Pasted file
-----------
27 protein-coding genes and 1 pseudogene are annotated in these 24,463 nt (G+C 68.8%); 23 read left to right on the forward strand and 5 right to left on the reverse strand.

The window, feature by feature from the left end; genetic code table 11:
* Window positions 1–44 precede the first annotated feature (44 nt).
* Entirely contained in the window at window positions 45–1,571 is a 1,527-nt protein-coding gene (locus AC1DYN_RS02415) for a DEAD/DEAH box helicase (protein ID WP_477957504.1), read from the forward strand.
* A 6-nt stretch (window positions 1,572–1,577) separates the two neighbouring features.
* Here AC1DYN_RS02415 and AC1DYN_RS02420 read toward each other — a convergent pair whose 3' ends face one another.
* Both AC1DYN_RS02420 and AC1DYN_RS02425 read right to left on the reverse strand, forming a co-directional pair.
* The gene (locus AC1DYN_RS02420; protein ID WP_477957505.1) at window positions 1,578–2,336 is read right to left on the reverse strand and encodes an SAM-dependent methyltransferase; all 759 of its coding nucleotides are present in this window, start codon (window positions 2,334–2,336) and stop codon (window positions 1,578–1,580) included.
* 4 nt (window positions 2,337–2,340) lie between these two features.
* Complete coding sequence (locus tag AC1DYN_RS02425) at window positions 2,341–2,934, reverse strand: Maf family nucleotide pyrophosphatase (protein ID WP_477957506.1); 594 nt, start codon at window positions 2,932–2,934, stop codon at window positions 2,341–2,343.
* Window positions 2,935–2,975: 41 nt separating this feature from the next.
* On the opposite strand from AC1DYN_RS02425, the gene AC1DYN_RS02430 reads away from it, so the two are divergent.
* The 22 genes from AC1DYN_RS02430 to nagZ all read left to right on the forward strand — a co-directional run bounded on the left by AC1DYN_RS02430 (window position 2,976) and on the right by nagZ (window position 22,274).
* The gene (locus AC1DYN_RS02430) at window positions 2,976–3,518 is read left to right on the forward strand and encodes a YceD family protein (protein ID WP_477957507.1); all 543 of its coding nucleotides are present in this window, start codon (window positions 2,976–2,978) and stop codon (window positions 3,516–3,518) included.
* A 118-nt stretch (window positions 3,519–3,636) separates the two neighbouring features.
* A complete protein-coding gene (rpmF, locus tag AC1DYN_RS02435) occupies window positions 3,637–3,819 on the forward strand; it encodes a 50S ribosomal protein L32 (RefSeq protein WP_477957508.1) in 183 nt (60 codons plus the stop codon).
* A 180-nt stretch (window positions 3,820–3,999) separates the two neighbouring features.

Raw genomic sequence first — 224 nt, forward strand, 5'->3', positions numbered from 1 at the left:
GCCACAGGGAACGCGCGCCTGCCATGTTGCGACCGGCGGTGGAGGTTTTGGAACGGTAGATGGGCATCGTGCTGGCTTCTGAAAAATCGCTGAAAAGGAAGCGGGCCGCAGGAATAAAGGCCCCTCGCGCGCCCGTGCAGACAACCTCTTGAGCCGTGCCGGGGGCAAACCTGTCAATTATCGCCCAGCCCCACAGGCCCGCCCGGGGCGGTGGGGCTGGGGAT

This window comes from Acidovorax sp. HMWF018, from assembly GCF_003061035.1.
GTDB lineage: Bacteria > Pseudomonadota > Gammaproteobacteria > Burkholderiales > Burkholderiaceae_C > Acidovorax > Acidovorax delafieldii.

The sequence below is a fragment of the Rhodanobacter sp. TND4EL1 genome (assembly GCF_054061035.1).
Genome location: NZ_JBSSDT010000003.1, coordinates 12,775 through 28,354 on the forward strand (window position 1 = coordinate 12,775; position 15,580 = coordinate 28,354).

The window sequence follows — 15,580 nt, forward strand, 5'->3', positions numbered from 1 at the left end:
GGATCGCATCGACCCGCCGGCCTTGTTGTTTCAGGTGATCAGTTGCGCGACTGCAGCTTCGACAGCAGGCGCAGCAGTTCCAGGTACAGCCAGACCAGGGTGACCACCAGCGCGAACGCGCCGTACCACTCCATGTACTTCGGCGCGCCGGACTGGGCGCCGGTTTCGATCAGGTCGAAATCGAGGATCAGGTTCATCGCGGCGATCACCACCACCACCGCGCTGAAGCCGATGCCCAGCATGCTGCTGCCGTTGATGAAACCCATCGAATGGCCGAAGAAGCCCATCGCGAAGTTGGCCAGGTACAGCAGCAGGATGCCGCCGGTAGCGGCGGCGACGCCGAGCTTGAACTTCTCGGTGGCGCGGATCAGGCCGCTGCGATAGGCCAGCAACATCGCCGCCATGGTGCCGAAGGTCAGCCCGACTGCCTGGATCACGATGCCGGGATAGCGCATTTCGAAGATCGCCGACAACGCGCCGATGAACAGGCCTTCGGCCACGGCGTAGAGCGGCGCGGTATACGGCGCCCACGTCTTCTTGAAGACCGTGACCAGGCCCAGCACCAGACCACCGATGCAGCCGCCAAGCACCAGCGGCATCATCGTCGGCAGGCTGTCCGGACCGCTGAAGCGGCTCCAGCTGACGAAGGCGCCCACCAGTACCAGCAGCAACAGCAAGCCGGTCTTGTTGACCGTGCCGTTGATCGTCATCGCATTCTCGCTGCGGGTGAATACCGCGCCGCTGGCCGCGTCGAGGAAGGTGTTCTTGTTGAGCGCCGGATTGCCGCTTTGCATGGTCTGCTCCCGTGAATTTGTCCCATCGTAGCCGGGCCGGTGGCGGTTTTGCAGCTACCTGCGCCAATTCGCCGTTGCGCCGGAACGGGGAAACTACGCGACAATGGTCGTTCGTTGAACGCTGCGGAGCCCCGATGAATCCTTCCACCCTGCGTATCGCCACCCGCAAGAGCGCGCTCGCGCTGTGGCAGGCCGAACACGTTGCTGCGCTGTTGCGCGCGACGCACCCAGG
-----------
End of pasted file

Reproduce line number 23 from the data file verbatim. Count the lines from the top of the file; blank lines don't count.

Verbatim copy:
Genome location: NZ_JBSSDT010000003.1, coordinates 12,775 through 28,354 on the forward strand (window position 1 = coordinate 12,775; position 15,580 = coordinate 28,354).